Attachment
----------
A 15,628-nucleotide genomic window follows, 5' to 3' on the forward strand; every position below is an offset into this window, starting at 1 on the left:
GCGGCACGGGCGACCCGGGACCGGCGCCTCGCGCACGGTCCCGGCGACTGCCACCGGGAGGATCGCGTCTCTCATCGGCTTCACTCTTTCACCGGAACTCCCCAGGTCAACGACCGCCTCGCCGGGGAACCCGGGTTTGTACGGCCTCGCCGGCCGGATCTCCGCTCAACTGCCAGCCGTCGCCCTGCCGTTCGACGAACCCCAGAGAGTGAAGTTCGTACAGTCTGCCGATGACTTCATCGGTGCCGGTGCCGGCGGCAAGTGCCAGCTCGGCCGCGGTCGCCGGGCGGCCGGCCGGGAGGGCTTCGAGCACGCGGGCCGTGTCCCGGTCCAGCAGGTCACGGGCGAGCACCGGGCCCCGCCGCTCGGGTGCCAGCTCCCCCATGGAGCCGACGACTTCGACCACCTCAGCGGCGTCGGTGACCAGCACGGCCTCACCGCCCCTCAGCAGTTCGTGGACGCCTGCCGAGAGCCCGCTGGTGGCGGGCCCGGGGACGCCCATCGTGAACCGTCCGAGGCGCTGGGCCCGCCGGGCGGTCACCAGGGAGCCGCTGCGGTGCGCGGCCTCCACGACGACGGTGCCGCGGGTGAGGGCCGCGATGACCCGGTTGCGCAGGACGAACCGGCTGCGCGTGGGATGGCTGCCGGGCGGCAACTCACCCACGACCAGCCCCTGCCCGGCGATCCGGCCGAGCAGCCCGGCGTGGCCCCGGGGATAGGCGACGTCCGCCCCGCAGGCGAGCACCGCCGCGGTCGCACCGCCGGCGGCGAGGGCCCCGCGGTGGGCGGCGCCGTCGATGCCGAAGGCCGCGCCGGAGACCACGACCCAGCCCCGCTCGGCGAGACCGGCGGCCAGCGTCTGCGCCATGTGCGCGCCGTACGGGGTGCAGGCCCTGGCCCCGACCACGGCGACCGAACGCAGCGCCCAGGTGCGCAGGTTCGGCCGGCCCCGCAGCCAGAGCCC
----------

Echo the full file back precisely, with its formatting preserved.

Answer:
A 15,628-nucleotide genomic window follows, 5' to 3' on the forward strand; every position below is an offset into this window, starting at 1 on the left:
GCGGCACGGGCGACCCGGGACCGGCGCCTCGCGCACGGTCCCGGCGACTGCCACCGGGAGGATCGCGTCTCTCATCGGCTTCACTCTTTCACCGGAACTCCCCAGGTCAACGACCGCCTCGCCGGGGAACCCGGGTTTGTACGGCCTCGCCGGCCGGATCTCCGCTCAACTGCCAGCCGTCGCCCTGCCGTTCGACGAACCCCAGAGAGTGAAGTTCGTACAGTCTGCCGATGACTTCATCGGTGCCGGTGCCGGCGGCAAGTGCCAGCTCGGCCGCGGTCGCCGGGCGGCCGGCCGGGAGGGCTTCGAGCACGCGGGCCGTGTCCCGGTCCAGCAGGTCACGGGCGAGCACCGGGCCCCGCCGCTCGGGTGCCAGCTCCCCCATGGAGCCGACGACTTCGACCACCTCAGCGGCGTCGGTGACCAGCACGGCCTCACCGCCCCTCAGCAGTTCGTGGACGCCTGCCGAGAGCCCGCTGGTGGCGGGCCCGGGGACGCCCATCGTGAACCGTCCGAGGCGCTGGGCCCGCCGGGCGGTCACCAGGGAGCCGCTGCGGTGCGCGGCCTCCACGACGACGGTGCCGCGGGTGAGGGCCGCGATGACCCGGTTGCGCAGGACGAACCGGCTGCGCGTGGGATGGCTGCCGGGCGGCAACTCACCCACGACCAGCCCCTGCCCGGCGATCCGGCCGAGCAGCCCGGCGTGGCCCCGGGGATAGGCGACGTCCGCCCCGCAGGCGAGCACCGCCGCGGTCGCACCGCCGGCGGCGAGGGCCCCGCGGTGGGCGGCGCCGTCGATGCCGAAGGCCGCGCCGGAGACCACGACCCAGCCCCGCTCGGCGAGACCGGCGGCCAGCGTCTGCGCCATGTGCGCGCCGTACGGGGTGCAGGCCCTGGCCCCGACCACGGCGACCGAACGCAGCGCCCAGGTGCGCAGGTTCGGCCGGCCCCGCAGCCAGAGCCC